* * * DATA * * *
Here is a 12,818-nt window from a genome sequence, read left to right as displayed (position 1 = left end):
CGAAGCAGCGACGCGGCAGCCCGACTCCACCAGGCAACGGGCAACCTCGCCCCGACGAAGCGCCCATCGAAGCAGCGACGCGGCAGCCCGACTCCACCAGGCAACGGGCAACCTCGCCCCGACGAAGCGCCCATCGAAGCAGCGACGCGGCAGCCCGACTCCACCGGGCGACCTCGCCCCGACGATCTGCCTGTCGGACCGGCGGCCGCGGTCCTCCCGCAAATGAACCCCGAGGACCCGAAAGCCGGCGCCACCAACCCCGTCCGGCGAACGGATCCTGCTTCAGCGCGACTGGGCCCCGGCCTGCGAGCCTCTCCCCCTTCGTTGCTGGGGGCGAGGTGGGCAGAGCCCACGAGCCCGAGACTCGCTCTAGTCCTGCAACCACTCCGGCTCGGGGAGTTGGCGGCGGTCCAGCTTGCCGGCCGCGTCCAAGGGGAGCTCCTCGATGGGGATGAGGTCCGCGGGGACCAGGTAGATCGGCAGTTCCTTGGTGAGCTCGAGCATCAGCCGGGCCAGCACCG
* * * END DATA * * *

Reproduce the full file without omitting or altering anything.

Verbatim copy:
Here is a 12,818-nt window from a genome sequence, read left to right as displayed (position 1 = left end):
CGAAGCAGCGACGCGGCAGCCCGACTCCACCAGGCAACGGGCAACCTCGCCCCGACGAAGCGCCCATCGAAGCAGCGACGCGGCAGCCCGACTCCACCAGGCAACGGGCAACCTCGCCCCGACGAAGCGCCCATCGAAGCAGCGACGCGGCAGCCCGACTCCACCGGGCGACCTCGCCCCGACGATCTGCCTGTCGGACCGGCGGCCGCGGTCCTCCCGCAAATGAACCCCGAGGACCCGAAAGCCGGCGCCACCAACCCCGTCCGGCGAACGGATCCTGCTTCAGCGCGACTGGGCCCCGGCCTGCGAGCCTCTCCCCCTTCGTTGCTGGGGGCGAGGTGGGCAGAGCCCACGAGCCCGAGACTCGCTCTAGTCCTGCAACCACTCCGGCTCGGGGAGTTGGCGGCGGTCCAGCTTGCCGGCCGCGTCCAAGGGGAGCTCCTCGATGGGGATGAGGTCCGCGGGGACCAGGTAGATCGGCAGTTCCTTGGTGAGCTCGAGCATCAGCCGGGCCAGCACCG